Gemalto alleged "In his prayer for relief, Plaintiff seeks reinstatement, back pay, and compensatory damages in an amount in excess of $50, 000. At the time of his termination, Plaintiff earned $20.47 per hour and worked approximately 40 hours per week. Plaintiff seeks back pay from his April 29, 2011 date of termination. Such back pay damages alone, if awarded, would exceed the required amount in controversy." (Not. Removal 2) (citations omitted.) The Patel Declaration affirms that Jones earned $20.47 per hour and worked on average 40 hours per week. (Not. Removal, Ex. B.) Gemalto has met it burden to put forth plausible allegations that the amount in controversy exceeds $75, 000.[7]

Jones' unsupported contention that the calculation of back pay is "too speculative" cannot be fairly read to contest Gemalto's amount in controversy allegations. Jones demanded back pay in the complaint and he does not challenge Gemalto's articulation of his hourly wage or the average number of hours he worked. Simple arithmetic is not "too speculative." The Court accordingly accepts Gemalto's allegation that the amount in controversy exceeds $75, 000. See Dart Cherokee Basin Operating Co., 135 S.Ct. at 553 ("When a defendant seeks federal-court adjudication, the defendant's amount-in-controversy allegation should be accepted when not contested by the plaintiff or questioned by the Court.").

The parties are diverse and Gemalto has shown that the amount in controversy exceeds $75, 000. The Court accordingly has subject matter jurisdiction over Plaintiff's claims. The motion to remand is denied.

III. Gemalto's Motion to Dismiss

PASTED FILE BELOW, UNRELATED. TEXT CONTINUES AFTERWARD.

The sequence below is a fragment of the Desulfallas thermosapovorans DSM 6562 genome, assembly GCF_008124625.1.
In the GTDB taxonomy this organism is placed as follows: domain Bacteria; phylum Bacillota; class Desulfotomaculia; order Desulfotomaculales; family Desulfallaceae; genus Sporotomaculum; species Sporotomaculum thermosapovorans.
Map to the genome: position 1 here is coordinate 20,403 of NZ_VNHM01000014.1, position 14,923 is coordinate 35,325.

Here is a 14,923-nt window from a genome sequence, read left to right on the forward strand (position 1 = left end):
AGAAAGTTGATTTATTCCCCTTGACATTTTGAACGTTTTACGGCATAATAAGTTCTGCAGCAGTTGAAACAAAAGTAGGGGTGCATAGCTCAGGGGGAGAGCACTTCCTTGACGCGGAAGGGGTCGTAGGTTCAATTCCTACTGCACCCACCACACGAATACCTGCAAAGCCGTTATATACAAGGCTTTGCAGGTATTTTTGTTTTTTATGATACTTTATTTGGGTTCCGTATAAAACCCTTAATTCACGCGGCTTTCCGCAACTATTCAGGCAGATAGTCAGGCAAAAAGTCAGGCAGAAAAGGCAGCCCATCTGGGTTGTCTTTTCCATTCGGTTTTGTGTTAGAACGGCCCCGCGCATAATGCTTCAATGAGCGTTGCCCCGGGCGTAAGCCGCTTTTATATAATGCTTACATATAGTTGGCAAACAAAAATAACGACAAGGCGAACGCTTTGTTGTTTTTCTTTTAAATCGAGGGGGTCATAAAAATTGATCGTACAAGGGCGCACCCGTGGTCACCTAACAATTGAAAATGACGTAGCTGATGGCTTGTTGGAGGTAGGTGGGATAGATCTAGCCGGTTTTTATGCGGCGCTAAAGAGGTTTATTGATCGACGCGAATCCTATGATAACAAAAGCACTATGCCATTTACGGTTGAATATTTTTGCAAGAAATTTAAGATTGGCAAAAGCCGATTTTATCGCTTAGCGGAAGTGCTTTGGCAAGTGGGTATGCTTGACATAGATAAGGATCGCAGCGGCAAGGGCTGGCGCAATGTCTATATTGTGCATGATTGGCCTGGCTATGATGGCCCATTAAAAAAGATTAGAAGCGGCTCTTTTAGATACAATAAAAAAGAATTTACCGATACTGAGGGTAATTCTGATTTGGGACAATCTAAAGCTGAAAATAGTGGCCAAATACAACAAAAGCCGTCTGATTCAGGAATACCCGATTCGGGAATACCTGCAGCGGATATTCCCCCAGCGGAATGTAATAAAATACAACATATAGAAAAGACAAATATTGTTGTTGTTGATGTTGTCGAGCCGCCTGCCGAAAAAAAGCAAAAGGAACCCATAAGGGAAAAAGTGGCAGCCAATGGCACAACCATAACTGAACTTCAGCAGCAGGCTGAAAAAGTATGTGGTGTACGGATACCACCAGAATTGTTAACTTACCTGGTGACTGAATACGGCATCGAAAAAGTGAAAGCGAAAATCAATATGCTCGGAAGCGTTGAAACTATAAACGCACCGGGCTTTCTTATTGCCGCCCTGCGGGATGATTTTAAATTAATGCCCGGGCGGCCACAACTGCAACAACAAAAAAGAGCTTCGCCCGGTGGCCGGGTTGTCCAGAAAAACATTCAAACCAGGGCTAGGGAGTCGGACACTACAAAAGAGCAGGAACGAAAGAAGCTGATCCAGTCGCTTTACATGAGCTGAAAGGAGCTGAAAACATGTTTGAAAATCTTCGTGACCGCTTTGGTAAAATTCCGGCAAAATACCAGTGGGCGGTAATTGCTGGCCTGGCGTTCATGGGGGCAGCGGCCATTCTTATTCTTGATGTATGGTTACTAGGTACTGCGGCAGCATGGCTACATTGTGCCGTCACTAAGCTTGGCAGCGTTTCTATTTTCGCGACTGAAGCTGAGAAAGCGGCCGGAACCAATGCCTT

To withstand a motion to dismiss, the complaint must contain "sufficient factual matter to show that the claim is facially plausible, ' thus enabling the court to draw the reasonable inference that the defendant is liable for [the] misconduct alleged.'" Warren Gen. Hosp. v. Amgen Inc., 643 F.3d 77, 84 (3d Cir. 2011) (quoting Fowler v. UPMC Shadyside, 578 F.3d 203, 210 (3d Cir. 2009)). "[A] complaint must do more than allege the plaintiff's entitlement to relief. A complaint has to show' such an entitlement with its facts." Fowler, 578 F.3d at 210-11 (citation omitted). A motion to dismiss will be granted if the factual allegations in the complaint are insufficient "to raise the right of relief above the speculative level." W. Run Student Hous. Assocs., LLC v. Huntington Nat'l Bank, 712 F.3d 165, 169 (3d Cir. 2013) (quoting Bell Atl. Corp. v. Twombly, 550 U.S. 544, 555 (2007)).

"When reviewing a motion to dismiss, [a]ll allegations in the complaint must be accepted as true, and the plaintiff must be given the benefit of every favorable inference to be drawn therefrom." Malleus v. George, 641 F.3d 560, 563 (3d Cir. 2011). But the Court "need not credit a plaintiff's bald assertions' or legal conclusions' when deciding a motion to dismiss." Morse v. Lower Merion Sch. Dist. 132 F.3d 902, 906 (3d Cir. 1997) (citation omitted).

In the Third Circuit, a motion to dismiss may raise the affirmative defense of res judicata provided the defense is "apparent on the face of the complaint." Rycoline Prods., Inc. v. C & W Unlimited, 109 F.3d 883, 886 (3d Cir. 1997). When deciding such a motion, the Court may take judicial notice of the record from a previous court proceeding between the parties. Toscano v. Conn. Gen. Life Ins. Co., 288 F.Appx. 36, 38 (3d Cir. 2008) (per curiam).

"In order to prevail on a defense of res judicata, a defendant must demonstrate that there has been: (1) a final judgment on the merits in a prior suit; (2) involving the same parties or their privies; and (3) a subsequent suit based on the same cause of action." Elkadrawy v. Vanguard Grp., Inc., 584 F.3d 169, 172 (3d Cir. 2009) (citing Jean Alexander Cosmetics, Inc. v. L'Oreal USA, Inc., 458 F.3d 244, 248 (3d Cir. 2006)). "The doctrine of res judicata bars not only claims that were brought in a previous action, but also claims that could have been brought." Jackson v. Dow Chemical Co., 518 F.Appx. 99, 101 (3d Cir. 2013) (citing In re Mullarkey, 536 F.3d 215, 225 (3d Cir. 2008)). In analyzing whether these three elements have been met, courts "[d]o not apply this conceptual test mechanically, but focus on the central purpose of the doctrine, to require a plaintiff to present all claims arising out [of] the same occurrence in a single suit. In so doing, we avoid piecemeal litigation and conserve judicial resources." Blunt v. Lower Merion Sch. Dist., 767 F.3d 247, 277 (3d Cir. 2014) (quoting Sheridan v. NGK Metals Corp., 609 F.3d 239, 260 (3d Cir. 2010)).